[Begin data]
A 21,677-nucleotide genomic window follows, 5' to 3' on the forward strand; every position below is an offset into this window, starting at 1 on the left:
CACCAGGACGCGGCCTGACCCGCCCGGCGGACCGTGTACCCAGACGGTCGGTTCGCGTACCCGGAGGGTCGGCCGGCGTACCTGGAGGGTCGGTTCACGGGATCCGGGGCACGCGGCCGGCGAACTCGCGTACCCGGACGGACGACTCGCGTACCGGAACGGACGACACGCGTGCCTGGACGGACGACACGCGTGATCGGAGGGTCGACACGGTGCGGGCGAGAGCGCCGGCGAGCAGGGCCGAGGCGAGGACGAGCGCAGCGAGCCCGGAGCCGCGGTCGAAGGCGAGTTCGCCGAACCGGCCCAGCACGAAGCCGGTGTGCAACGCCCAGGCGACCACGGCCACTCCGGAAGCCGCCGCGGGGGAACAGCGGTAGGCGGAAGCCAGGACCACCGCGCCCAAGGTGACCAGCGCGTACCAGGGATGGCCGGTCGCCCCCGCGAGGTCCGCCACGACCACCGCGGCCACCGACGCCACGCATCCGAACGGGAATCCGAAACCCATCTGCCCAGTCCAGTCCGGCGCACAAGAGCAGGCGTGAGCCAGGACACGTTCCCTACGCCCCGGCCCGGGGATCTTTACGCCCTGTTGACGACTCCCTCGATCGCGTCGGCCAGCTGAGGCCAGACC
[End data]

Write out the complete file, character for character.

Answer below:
A 21,677-nucleotide genomic window follows, 5' to 3' on the forward strand; every position below is an offset into this window, starting at 1 on the left:
CACCAGGACGCGGCCTGACCCGCCCGGCGGACCGTGTACCCAGACGGTCGGTTCGCGTACCCGGAGGGTCGGCCGGCGTACCTGGAGGGTCGGTTCACGGGATCCGGGGCACGCGGCCGGCGAACTCGCGTACCCGGACGGACGACTCGCGTACCGGAACGGACGACACGCGTGCCTGGACGGACGACACGCGTGATCGGAGGGTCGACACGGTGCGGGCGAGAGCGCCGGCGAGCAGGGCCGAGGCGAGGACGAGCGCAGCGAGCCCGGAGCCGCGGTCGAAGGCGAGTTCGCCGAACCGGCCCAGCACGAAGCCGGTGTGCAACGCCCAGGCGACCACGGCCACTCCGGAAGCCGCCGCGGGGGAACAGCGGTAGGCGGAAGCCAGGACCACCGCGCCCAAGGTGACCAGCGCGTACCAGGGATGGCCGGTCGCCCCCGCGAGGTCCGCCACGACCACCGCGGCCACCGACGCCACGCATCCGAACGGGAATCCGAAACCCATCTGCCCAGTCCAGTCCGGCGCACAAGAGCAGGCGTGAGCCAGGACACGTTCCCTACGCCCCGGCCCGGGGATCTTTACGCCCTGTTGACGACTCCCTCGATCGCGTCGGCCAGCTGAGGCCAGACC